decided: April 27, 1989.
RICHARD L. MOSS, PETITIONER
COMMONWEALTH OF PENNSYLVANIA, UNEMPLOYMENT COMPENSATION BOARD OF REVIEW, RESPONDENT
Appeal from the Order of the Unemployment Compensation Board of Review, in the case of In Re: Claim of Richard L. Moss, No. B-268445.
Gregory S. Rubin, with him, Thomas T. Loder, Rubin & Associates, for petitioner.
Clifford F. Blaze, Deputy Chief Counsel, for respondent.
Judges Craig and Barry, and Senior Judge Blatt, sitting as a panel of three. Opinion by Judge Craig.
[ 125 Pa. Commw. Page 467]
Richard L. Moss appeals from a decision of the Unemployment Compensation Board of Review that affirmed a referee's dismissal of his request for a hearing on the grounds that his appeal was untimely. We affirm.
The board based its decision on its own findings of fact, as follows:
1. On April 11, 1988, the Office of Employment Security issued a determination denying benefits to the claimant.
2. A copy of this determination was mailed to the claimant at his last known post office address on the same date.
3. The notice informed the claimant that April 26, 1988, was the last day on which to file an appeal from this determination.
4. The claimant did not file an appeal on or before April 26, 1988, but waited until April 27, 1988, before filing an appeal.
5. The claimant was not misinformed or misled by the local office concerning his rights to appeal.
Mr. Moss argues that section 501(e) of the Pennsylvania Unemployment Compensation Law*fn1 and Administrative Rule 101.82(d)*fn2 of the Unemployment Compensation
[ 125 Pa. Commw. Page 468]
Board of Review are arbitrary and capricious as applied by the board and in violation of his due process rights.
Section 501(e) provides as follows:
Unless the claimant or last employer or base-year employer of the claimant files an appeal with the board, from the determination contained in any notice required to be furnished by the department under section five hundred and one (a), (c) and (d), within fifteen calendar days after such notice was delivered to him personally, or was mailed to his last known post office address, and applies for a hearing, such determination of the department, with respect to the particular facts set forth in such notice, shall be final and compensation shall be paid or denied in accordance therewith.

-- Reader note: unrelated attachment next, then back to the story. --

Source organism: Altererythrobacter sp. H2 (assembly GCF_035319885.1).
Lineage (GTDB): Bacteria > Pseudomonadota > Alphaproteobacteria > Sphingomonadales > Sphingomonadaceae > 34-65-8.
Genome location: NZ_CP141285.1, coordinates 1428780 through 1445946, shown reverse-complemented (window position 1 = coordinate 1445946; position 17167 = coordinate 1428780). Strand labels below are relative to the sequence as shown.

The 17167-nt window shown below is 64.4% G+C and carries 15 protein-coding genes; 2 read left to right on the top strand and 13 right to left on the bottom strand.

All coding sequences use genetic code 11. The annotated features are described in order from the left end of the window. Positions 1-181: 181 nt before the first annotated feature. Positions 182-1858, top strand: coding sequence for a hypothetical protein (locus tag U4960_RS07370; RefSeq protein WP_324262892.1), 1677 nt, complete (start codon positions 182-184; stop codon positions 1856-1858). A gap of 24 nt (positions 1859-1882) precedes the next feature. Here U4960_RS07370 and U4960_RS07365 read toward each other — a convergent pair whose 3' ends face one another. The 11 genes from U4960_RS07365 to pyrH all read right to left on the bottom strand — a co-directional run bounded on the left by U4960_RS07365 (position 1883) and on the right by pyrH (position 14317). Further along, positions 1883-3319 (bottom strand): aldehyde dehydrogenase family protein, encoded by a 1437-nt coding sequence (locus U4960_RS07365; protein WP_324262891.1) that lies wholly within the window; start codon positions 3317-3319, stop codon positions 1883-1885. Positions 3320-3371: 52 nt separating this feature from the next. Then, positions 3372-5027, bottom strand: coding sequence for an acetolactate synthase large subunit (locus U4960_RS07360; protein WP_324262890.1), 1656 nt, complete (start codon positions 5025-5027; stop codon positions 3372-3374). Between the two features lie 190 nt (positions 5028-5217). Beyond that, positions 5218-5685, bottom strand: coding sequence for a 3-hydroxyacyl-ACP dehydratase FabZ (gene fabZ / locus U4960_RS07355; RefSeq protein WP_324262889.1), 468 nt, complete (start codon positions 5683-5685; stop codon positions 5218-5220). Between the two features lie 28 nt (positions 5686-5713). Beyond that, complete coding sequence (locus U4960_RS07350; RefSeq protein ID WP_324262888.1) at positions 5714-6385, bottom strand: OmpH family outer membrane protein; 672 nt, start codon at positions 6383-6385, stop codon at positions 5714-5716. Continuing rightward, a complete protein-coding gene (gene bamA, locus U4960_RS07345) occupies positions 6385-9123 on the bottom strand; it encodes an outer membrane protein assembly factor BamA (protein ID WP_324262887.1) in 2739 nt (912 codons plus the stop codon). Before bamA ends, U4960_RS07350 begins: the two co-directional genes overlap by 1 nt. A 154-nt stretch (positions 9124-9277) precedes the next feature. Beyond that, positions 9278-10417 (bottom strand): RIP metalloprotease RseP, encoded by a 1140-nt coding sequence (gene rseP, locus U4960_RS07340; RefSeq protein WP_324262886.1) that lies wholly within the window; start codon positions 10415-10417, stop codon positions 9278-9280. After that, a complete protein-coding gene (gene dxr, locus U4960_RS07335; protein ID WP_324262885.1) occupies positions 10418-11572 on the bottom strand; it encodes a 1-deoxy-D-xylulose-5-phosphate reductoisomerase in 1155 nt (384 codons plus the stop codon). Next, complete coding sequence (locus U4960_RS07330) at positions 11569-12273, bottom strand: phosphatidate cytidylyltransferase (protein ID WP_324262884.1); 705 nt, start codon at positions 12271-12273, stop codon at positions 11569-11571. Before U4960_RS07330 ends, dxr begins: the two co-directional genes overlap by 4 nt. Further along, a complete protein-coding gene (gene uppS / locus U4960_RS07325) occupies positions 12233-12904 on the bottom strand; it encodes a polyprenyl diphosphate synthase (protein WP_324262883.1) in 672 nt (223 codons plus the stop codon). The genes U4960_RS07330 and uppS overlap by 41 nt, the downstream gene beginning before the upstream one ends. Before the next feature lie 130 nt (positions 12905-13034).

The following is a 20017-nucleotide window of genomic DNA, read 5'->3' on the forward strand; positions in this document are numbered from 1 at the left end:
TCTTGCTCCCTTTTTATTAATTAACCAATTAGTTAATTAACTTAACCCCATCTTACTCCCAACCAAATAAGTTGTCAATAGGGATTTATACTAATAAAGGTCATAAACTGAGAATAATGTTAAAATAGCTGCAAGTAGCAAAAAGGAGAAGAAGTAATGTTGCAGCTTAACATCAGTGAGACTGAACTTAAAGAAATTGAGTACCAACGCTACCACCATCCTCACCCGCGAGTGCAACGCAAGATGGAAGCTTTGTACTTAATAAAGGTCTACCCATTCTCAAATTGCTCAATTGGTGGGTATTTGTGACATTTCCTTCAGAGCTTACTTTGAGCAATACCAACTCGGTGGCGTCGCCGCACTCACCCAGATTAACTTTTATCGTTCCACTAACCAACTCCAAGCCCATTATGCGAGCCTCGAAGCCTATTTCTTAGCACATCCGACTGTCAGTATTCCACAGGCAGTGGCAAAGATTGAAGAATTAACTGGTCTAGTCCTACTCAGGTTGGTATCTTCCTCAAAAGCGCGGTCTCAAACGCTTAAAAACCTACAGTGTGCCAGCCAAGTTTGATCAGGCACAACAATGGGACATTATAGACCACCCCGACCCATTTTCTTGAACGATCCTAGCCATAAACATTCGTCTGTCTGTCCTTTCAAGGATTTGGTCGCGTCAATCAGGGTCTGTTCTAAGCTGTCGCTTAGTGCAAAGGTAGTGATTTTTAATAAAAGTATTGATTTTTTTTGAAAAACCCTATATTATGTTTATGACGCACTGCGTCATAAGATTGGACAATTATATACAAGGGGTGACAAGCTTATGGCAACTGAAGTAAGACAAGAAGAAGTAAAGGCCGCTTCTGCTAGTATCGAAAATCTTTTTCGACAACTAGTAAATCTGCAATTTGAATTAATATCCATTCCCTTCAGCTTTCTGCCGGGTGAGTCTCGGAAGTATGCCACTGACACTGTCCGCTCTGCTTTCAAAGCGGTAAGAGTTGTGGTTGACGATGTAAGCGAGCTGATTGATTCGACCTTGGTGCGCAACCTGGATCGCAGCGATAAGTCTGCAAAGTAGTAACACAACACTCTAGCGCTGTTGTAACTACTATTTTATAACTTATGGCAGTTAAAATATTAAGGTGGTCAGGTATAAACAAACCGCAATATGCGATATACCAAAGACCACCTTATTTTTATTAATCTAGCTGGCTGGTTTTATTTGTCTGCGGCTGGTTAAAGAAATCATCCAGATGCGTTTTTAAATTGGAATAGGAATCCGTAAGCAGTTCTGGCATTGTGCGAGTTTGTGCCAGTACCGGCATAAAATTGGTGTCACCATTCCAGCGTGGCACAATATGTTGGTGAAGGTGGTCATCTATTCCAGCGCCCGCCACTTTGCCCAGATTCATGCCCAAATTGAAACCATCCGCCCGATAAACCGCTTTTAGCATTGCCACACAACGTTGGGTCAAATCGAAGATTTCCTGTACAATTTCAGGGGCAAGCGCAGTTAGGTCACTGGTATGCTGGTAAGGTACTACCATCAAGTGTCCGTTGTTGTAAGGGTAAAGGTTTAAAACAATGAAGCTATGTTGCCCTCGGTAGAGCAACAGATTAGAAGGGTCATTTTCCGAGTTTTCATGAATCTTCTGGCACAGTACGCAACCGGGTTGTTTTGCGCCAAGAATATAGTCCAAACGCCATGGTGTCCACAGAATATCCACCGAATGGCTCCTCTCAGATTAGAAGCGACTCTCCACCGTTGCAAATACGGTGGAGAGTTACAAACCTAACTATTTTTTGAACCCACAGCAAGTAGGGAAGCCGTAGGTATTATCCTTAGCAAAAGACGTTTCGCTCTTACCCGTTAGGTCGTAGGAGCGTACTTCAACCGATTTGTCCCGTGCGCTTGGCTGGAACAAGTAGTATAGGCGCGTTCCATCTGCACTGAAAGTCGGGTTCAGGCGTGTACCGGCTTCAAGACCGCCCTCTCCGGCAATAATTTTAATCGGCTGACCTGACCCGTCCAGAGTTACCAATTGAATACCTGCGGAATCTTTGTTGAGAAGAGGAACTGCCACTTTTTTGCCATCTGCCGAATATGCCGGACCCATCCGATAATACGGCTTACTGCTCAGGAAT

Notices of determination that are properly addressed and are not returned by postal authorities are presumed to be received. Because Mr. Moss did not file his appeal within the statutory fifteen days after the Office of Employment Security (OES) mailed him his determination, his appeal is not timely. Ferraro v. Unemployment Compensation Board of Review, 76 Pa. Commonwealth Ct. 636, 639, 464 A.2d 697, 698 (1983).
Mr. Moss merely contends that because of a "miscommunication between [claimant's] attorney and an associate of the law firm, the appeal was not taken to the post office on April 26, 1988, but rather, was hand-delivered to the OES on April 27, 1988," and for that reason he is entitled to appeal nunc pro tunc. Citing cases that stand for the proposition that there may be such an allowance when delay is attributable to non-negligent conduct beyond the control of the claimant and his attorney, the claimant argues that this appeal is justified. In this case,
[ 125 Pa. Commw. Page 469]
claimant's attorney was not hospitalized as in Tony Grande, Inc. v. Workmen's Compensation Appeal Board (Rodriguez), 71 Pa. Commonwealth Ct. 566, 455 A.2d 299 (1983); nor was the postal service remiss in forwarding the claimant's mail as in Walker v. Unemployment Compensation Board of Review, 75 Pa. Commonwealth Ct. 116, 461 A.2d 346 (1983); the claimant does not allege that his attorney's law clerk encountered car problems on his way to the post office to mail the appeal as in Perry v. Unemployment Compensation Board of Review, 74 Pa. Commonwealth Ct. 388, 459 A.2d 1342 (1983); and finally the attorney's secretary was not ill as in Bass v. Commonwealth, 485 Pa. 256, 401 A.2d 1133 (1979).
Although the regulation permits the postmark date to count as the date of actual receipt, the claimant contends the statute and regulation, taken together, are unreasonable and violative of his due process rights. An appeal delivered in person even one day late, although it may have been received on that same day through the postal system, is nevertheless untimely. The regulation gives significance to a postmark as a matter of grace with respect to a mail filing and therefore provides no basis for a conclusion that enforcement of the statutory deadline is violative of due process.
The order of the board dismissing Mr. Moss' appeal is affirmed.
Now, April 27, 1989, the order of the Unemployment Compensation Board of Review at No. B-268445, dated September 9, 1988, is affirmed.